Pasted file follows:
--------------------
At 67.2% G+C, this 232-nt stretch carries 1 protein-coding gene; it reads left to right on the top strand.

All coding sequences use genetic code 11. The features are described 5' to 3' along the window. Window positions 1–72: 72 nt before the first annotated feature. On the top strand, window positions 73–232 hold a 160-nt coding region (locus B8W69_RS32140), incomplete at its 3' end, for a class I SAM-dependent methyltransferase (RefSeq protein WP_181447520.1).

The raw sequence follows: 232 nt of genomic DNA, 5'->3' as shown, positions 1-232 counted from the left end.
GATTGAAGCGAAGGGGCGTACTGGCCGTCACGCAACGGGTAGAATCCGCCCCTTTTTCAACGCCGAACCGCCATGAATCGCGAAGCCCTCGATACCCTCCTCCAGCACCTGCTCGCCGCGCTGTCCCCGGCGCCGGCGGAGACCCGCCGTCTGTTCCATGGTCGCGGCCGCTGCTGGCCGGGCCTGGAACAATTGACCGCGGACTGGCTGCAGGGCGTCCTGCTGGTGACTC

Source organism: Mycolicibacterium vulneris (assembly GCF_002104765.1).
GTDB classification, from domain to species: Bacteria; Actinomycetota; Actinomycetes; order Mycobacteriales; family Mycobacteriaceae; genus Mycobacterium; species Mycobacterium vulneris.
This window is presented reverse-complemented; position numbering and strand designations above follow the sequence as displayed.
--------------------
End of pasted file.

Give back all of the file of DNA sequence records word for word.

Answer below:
At 67.2% G+C, this 232-nt stretch carries 1 protein-coding gene; it reads left to right on the top strand.

All coding sequences use genetic code 11. The features are described 5' to 3' along the window. Window positions 1–72: 72 nt before the first annotated feature. On the top strand, window positions 73–232 hold a 160-nt coding region (locus B8W69_RS32140), incomplete at its 3' end, for a class I SAM-dependent methyltransferase (RefSeq protein WP_181447520.1).

The raw sequence follows: 232 nt of genomic DNA, 5'->3' as shown, positions 1-232 counted from the left end.
GATTGAAGCGAAGGGGCGTACTGGCCGTCACGCAACGGGTAGAATCCGCCCCTTTTTCAACGCCGAACCGCCATGAATCGCGAAGCCCTCGATACCCTCCTCCAGCACCTGCTCGCCGCGCTGTCCCCGGCGCCGGCGGAGACCCGCCGTCTGTTCCATGGTCGCGGCCGCTGCTGGCCGGGCCTGGAACAATTGACCGCGGACTGGCTGCAGGGCGTCCTGCTGGTGACTC

Source organism: Mycolicibacterium vulneris (assembly GCF_002104765.1).
GTDB classification, from domain to species: Bacteria; Actinomycetota; Actinomycetes; order Mycobacteriales; family Mycobacteriaceae; genus Mycobacterium; species Mycobacterium vulneris.
This window is presented reverse-complemented; position numbering and strand designations above follow the sequence as displayed.